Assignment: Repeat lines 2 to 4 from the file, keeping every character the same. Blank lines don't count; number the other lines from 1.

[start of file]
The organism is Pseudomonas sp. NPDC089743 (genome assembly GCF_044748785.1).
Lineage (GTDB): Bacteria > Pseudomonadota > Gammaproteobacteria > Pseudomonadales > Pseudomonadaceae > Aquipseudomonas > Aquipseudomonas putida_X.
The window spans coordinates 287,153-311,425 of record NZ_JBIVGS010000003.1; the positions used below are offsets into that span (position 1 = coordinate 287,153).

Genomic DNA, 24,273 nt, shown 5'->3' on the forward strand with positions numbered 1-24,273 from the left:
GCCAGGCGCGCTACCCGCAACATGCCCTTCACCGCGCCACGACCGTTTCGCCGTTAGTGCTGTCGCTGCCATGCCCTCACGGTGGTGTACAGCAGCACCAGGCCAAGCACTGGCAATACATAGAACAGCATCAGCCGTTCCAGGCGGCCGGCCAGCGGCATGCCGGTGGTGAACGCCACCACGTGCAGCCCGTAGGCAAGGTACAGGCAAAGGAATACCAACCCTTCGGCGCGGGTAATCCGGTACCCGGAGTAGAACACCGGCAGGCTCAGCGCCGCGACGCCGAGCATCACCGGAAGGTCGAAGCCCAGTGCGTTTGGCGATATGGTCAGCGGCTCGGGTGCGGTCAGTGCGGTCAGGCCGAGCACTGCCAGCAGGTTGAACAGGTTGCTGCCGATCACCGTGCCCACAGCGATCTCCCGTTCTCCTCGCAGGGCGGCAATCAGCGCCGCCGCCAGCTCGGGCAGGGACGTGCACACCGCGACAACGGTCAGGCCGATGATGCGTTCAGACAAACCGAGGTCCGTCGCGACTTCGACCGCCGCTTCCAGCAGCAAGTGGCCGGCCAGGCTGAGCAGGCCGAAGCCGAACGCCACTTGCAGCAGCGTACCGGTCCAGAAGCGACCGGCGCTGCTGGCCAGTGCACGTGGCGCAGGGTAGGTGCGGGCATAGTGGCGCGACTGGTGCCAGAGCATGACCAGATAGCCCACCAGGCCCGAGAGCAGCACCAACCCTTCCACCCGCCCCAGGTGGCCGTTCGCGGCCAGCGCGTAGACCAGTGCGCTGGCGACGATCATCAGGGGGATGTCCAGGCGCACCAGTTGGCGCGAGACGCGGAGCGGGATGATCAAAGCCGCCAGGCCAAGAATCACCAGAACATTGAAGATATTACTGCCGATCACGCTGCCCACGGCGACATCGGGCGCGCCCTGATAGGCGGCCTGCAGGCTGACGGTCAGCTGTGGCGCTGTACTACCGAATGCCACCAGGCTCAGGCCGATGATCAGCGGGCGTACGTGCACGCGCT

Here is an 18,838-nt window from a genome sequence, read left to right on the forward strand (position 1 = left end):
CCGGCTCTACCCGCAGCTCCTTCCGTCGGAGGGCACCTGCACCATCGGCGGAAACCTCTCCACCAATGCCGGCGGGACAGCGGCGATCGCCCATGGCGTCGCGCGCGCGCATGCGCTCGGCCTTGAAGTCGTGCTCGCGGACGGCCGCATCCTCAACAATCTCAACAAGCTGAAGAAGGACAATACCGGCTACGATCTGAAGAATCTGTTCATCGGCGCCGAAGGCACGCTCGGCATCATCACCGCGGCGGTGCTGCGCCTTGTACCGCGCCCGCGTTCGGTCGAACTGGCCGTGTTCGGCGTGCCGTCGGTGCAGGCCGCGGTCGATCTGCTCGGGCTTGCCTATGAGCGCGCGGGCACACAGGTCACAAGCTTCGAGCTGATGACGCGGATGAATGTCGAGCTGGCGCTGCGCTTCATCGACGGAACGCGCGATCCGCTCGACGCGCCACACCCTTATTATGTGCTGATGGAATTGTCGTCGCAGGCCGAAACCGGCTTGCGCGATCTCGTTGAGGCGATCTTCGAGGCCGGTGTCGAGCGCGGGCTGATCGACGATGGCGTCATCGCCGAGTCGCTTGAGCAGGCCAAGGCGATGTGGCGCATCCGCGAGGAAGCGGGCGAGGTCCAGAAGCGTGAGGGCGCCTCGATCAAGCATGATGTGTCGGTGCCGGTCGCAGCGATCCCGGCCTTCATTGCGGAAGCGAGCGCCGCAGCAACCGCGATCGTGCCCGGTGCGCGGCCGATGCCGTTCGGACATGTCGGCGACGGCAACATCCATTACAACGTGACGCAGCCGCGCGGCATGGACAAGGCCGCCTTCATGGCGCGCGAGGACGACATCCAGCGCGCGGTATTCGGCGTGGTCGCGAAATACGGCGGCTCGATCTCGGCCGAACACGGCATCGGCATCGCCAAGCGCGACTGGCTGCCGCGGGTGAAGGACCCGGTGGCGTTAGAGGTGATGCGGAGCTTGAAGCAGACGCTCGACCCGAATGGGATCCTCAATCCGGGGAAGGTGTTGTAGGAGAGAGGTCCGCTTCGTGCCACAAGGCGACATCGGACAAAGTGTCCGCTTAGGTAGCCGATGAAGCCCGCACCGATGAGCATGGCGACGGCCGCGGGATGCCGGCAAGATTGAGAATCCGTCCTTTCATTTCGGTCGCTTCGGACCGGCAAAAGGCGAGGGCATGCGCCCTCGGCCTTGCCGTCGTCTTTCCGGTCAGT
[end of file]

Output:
Lineage (GTDB): Bacteria > Pseudomonadota > Gammaproteobacteria > Pseudomonadales > Pseudomonadaceae > Aquipseudomonas > Aquipseudomonas putida_X.
The window spans coordinates 287,153-311,425 of record NZ_JBIVGS010000003.1; the positions used below are offsets into that span (position 1 = coordinate 287,153).

Genomic DNA, 24,273 nt, shown 5'->3' on the forward strand with positions numbered 1-24,273 from the left: